A Tour of Adamah Fall ProjectsDecember 2, 2010 at 10:10 am | Posted in adamahniks | Leave a comment
This post was submitted by Davida Ginsburg, Fall 2010 ADAMAH fellow.
As the Fall Adamah season begins to wind down, I have found it incredibly fulfilling to watch the projects we have begun post-harvest season develop and take on a life of their own. The projects have not only physically transformed physical spaces at Adamah, but also they have aided in our own transformation as we have cultivated creativity, leadership, and problem solving skills while preparing herb beds on Beebe Hill for Adamah’s new tea line, putting new anti-freeze in the Greenhouse pipes, raking leaves to create future stores for compost and mulch, and tanning goat hides. While some of these projects may seem rather mundane compared to the glamor of harvesting ripe, juicy tomatoes and karate-chopping leek stems, these projects have illuminated a different kind of splendor: the process of transformation.
Take the stone-filled stairs, for example, which have suddenly appeared in the sloping, muddy hillside by the cultural center and the Adamah office. Their grand, sweeping presence adds a new dimension to this hillside that we have all scrambled up and down countless times. Having watched the process of the stairs unfold, however, is what makes hopping and skipping up and down them now so blissful. As Freyja and Alysa measured, leveled, and schlepped loads of rocks, they transformed the slope and made it into something new.
Just around the corner from these fabulous new stairs awaits a cluttered basement – boxes of clothes, files to be shredded, a lone pool table on its side, and myriad unidentifiable objects. Believe it or not, this is where my project has unfolded. First, Faryn, Shana, Helen, and I waded and sifted through mountains of abandoned items and transformed trash into reusable kitchenware, wardrobe additions, and craft ideas. Now that the space can breathe easier, with the addition of Avi we have begun securing blue foam insulation to the concrete walls in the efforts of realizing the final vision: an indoor lounge space for future Adamahniks, replete with bathroom and kitchen. Measuring and cutting, wiring electrical outlets, and becoming versed in a new vocabulary that includes words like “wooden splines” and “ramset gun,” I have noted a personal shift from feeling daunted by the task to now reveling in the sleekness of the insulation that lies flush against the concrete.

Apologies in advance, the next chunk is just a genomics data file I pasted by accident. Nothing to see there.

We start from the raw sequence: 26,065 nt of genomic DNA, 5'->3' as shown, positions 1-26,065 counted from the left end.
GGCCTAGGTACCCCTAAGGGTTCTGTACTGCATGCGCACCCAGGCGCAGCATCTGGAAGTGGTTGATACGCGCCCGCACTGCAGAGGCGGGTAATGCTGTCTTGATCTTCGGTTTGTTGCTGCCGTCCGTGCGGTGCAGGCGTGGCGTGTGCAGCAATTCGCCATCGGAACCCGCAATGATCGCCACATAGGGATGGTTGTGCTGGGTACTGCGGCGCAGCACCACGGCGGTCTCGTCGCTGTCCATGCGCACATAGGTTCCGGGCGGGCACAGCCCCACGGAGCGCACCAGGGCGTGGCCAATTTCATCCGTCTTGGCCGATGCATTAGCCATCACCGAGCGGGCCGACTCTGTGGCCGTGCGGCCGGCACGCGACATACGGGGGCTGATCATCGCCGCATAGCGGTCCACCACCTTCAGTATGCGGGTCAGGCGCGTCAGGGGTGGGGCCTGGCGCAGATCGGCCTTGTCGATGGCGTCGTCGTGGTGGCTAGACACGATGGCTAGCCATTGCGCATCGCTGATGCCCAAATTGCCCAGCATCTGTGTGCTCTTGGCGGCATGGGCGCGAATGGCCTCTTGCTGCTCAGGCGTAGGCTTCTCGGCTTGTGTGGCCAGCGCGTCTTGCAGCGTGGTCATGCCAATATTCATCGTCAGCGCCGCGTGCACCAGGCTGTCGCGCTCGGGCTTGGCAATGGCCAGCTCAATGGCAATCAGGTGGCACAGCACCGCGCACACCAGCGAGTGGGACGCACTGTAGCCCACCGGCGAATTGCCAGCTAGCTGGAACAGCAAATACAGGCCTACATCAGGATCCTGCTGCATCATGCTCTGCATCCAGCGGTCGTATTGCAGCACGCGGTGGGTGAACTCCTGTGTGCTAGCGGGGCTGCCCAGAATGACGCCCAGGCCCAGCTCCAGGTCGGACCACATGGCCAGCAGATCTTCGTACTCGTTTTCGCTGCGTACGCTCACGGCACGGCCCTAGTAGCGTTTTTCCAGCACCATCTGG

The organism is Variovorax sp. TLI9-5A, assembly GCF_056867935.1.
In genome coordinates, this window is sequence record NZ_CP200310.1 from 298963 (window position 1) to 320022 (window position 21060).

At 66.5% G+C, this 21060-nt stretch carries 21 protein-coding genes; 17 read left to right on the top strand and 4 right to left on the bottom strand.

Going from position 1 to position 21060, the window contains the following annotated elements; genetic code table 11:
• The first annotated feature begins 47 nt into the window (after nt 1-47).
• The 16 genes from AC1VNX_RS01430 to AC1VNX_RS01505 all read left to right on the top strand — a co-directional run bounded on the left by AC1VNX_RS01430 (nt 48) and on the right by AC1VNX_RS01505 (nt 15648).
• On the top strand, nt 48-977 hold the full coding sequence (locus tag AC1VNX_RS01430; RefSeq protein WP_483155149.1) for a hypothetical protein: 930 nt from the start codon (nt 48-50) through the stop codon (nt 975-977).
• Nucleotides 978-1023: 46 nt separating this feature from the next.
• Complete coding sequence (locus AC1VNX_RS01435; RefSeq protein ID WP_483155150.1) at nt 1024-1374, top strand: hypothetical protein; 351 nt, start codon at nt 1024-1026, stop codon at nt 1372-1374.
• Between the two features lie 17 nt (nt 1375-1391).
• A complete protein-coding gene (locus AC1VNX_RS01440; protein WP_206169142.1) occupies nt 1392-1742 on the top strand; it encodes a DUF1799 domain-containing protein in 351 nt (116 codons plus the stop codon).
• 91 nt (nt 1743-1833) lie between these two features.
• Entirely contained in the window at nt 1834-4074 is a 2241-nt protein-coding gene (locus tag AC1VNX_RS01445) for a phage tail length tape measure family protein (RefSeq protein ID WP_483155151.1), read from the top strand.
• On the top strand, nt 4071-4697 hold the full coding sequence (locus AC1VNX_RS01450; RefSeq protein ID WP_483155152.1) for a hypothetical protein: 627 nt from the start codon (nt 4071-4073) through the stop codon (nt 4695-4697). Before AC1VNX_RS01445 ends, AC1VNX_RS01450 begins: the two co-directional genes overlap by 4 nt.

Today, we nearly finished with the insulation, and soon we will begin attaching the sheet rock layer, a task that will provide a whole new set of challenges and learning opportunities. I am so grateful for these opportunities to not only challenge myself, but also to become involved in these taken-for-granted tasks that also radiate a light of possibility, of change, of process and transformation.